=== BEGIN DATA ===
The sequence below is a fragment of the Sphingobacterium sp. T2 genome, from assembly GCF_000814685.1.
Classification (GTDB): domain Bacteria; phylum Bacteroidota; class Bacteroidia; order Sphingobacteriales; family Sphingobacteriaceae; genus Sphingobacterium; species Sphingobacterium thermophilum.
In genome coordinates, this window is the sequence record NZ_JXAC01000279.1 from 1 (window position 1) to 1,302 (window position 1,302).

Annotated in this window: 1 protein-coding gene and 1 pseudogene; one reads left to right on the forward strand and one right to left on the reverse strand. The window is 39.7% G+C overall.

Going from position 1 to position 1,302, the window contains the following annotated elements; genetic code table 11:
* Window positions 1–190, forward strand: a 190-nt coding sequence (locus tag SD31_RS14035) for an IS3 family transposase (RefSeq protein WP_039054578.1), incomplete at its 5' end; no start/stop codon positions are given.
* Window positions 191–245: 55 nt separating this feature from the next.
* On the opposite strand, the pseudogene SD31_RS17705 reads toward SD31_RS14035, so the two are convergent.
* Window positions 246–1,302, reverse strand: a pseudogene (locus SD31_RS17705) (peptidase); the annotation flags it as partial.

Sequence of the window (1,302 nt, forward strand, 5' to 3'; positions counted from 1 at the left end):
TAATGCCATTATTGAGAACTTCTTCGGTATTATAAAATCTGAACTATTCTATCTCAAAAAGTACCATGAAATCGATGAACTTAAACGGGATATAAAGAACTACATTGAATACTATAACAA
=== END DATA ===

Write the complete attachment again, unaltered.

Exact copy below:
The sequence below is a fragment of the Sphingobacterium sp. T2 genome, from assembly GCF_000814685.1.
Classification (GTDB): domain Bacteria; phylum Bacteroidota; class Bacteroidia; order Sphingobacteriales; family Sphingobacteriaceae; genus Sphingobacterium; species Sphingobacterium thermophilum.
In genome coordinates, this window is the sequence record NZ_JXAC01000279.1 from 1 (window position 1) to 1,302 (window position 1,302).

Annotated in this window: 1 protein-coding gene and 1 pseudogene; one reads left to right on the forward strand and one right to left on the reverse strand. The window is 39.7% G+C overall.

Going from position 1 to position 1,302, the window contains the following annotated elements; genetic code table 11:
* Window positions 1–190, forward strand: a 190-nt coding sequence (locus tag SD31_RS14035) for an IS3 family transposase (RefSeq protein WP_039054578.1), incomplete at its 5' end; no start/stop codon positions are given.
* Window positions 191–245: 55 nt separating this feature from the next.
* On the opposite strand, the pseudogene SD31_RS17705 reads toward SD31_RS14035, so the two are convergent.
* Window positions 246–1,302, reverse strand: a pseudogene (locus SD31_RS17705) (peptidase); the annotation flags it as partial.

Sequence of the window (1,302 nt, forward strand, 5' to 3'; positions counted from 1 at the left end):
TAATGCCATTATTGAGAACTTCTTCGGTATTATAAAATCTGAACTATTCTATCTCAAAAAGTACCATGAAATCGATGAACTTAAACGGGATATAAAGAACTACATTGAATACTATAACAA